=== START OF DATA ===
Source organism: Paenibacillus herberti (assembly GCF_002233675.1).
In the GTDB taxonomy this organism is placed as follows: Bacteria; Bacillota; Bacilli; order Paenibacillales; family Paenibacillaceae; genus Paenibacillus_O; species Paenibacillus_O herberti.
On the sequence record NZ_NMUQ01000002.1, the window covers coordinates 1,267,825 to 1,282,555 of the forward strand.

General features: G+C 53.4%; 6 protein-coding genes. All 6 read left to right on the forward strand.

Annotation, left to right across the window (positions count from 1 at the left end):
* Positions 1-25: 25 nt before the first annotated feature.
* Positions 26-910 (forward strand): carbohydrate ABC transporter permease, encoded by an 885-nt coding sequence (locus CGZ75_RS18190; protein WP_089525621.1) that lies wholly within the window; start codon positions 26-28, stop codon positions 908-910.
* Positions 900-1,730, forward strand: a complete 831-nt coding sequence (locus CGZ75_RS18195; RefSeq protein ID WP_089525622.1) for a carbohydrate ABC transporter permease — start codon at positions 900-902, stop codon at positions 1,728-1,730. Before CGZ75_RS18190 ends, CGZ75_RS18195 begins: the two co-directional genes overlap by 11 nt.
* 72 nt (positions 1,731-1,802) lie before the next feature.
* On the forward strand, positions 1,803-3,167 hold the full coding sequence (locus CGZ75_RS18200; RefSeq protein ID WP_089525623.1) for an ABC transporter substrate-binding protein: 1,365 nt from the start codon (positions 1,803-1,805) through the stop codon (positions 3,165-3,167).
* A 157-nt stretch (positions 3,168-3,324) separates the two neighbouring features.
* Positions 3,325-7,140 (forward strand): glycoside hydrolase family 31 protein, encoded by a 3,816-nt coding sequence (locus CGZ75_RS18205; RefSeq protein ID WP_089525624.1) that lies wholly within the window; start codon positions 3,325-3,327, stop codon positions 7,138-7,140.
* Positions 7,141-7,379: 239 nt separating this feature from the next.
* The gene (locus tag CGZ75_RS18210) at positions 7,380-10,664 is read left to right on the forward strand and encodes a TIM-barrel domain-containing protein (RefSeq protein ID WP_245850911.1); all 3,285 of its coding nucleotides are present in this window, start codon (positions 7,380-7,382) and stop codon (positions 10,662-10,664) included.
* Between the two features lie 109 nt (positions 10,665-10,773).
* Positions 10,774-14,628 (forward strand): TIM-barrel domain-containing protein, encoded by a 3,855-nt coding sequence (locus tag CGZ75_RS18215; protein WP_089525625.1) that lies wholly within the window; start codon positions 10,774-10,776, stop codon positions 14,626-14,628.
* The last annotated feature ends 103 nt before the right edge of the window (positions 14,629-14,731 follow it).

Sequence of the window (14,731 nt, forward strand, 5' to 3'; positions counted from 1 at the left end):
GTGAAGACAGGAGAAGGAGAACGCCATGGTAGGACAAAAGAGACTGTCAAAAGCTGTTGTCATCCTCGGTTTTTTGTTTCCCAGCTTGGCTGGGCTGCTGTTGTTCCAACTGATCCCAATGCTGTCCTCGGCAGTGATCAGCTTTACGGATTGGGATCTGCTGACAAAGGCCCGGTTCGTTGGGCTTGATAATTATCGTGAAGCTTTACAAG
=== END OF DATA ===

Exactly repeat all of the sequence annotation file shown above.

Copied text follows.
Source organism: Paenibacillus herberti (assembly GCF_002233675.1).
In the GTDB taxonomy this organism is placed as follows: Bacteria; Bacillota; Bacilli; order Paenibacillales; family Paenibacillaceae; genus Paenibacillus_O; species Paenibacillus_O herberti.
On the sequence record NZ_NMUQ01000002.1, the window covers coordinates 1,267,825 to 1,282,555 of the forward strand.

General features: G+C 53.4%; 6 protein-coding genes. All 6 read left to right on the forward strand.

Annotation, left to right across the window (positions count from 1 at the left end):
* Positions 1-25: 25 nt before the first annotated feature.
* Positions 26-910 (forward strand): carbohydrate ABC transporter permease, encoded by an 885-nt coding sequence (locus CGZ75_RS18190; protein WP_089525621.1) that lies wholly within the window; start codon positions 26-28, stop codon positions 908-910.
* Positions 900-1,730, forward strand: a complete 831-nt coding sequence (locus CGZ75_RS18195; RefSeq protein ID WP_089525622.1) for a carbohydrate ABC transporter permease — start codon at positions 900-902, stop codon at positions 1,728-1,730. Before CGZ75_RS18190 ends, CGZ75_RS18195 begins: the two co-directional genes overlap by 11 nt.
* 72 nt (positions 1,731-1,802) lie before the next feature.
* On the forward strand, positions 1,803-3,167 hold the full coding sequence (locus CGZ75_RS18200; RefSeq protein ID WP_089525623.1) for an ABC transporter substrate-binding protein: 1,365 nt from the start codon (positions 1,803-1,805) through the stop codon (positions 3,165-3,167).
* A 157-nt stretch (positions 3,168-3,324) separates the two neighbouring features.
* Positions 3,325-7,140 (forward strand): glycoside hydrolase family 31 protein, encoded by a 3,816-nt coding sequence (locus CGZ75_RS18205; RefSeq protein ID WP_089525624.1) that lies wholly within the window; start codon positions 3,325-3,327, stop codon positions 7,138-7,140.
* Positions 7,141-7,379: 239 nt separating this feature from the next.
* The gene (locus tag CGZ75_RS18210) at positions 7,380-10,664 is read left to right on the forward strand and encodes a TIM-barrel domain-containing protein (RefSeq protein ID WP_245850911.1); all 3,285 of its coding nucleotides are present in this window, start codon (positions 7,380-7,382) and stop codon (positions 10,662-10,664) included.
* Between the two features lie 109 nt (positions 10,665-10,773).
* Positions 10,774-14,628 (forward strand): TIM-barrel domain-containing protein, encoded by a 3,855-nt coding sequence (locus tag CGZ75_RS18215; protein WP_089525625.1) that lies wholly within the window; start codon positions 10,774-10,776, stop codon positions 14,626-14,628.
* The last annotated feature ends 103 nt before the right edge of the window (positions 14,629-14,731 follow it).

Sequence of the window (14,731 nt, forward strand, 5' to 3'; positions counted from 1 at the left end):
GTGAAGACAGGAGAAGGAGAACGCCATGGTAGGACAAAAGAGACTGTCAAAAGCTGTTGTCATCCTCGGTTTTTTGTTTCCCAGCTTGGCTGGGCTGCTGTTGTTCCAACTGATCCCAATGCTGTCCTCGGCAGTGATCAGCTTTACGGATTGGGATCTGCTGACAAAGGCCCGGTTCGTTGGGCTTGATAATTATCGTGAAGCTTTACAAG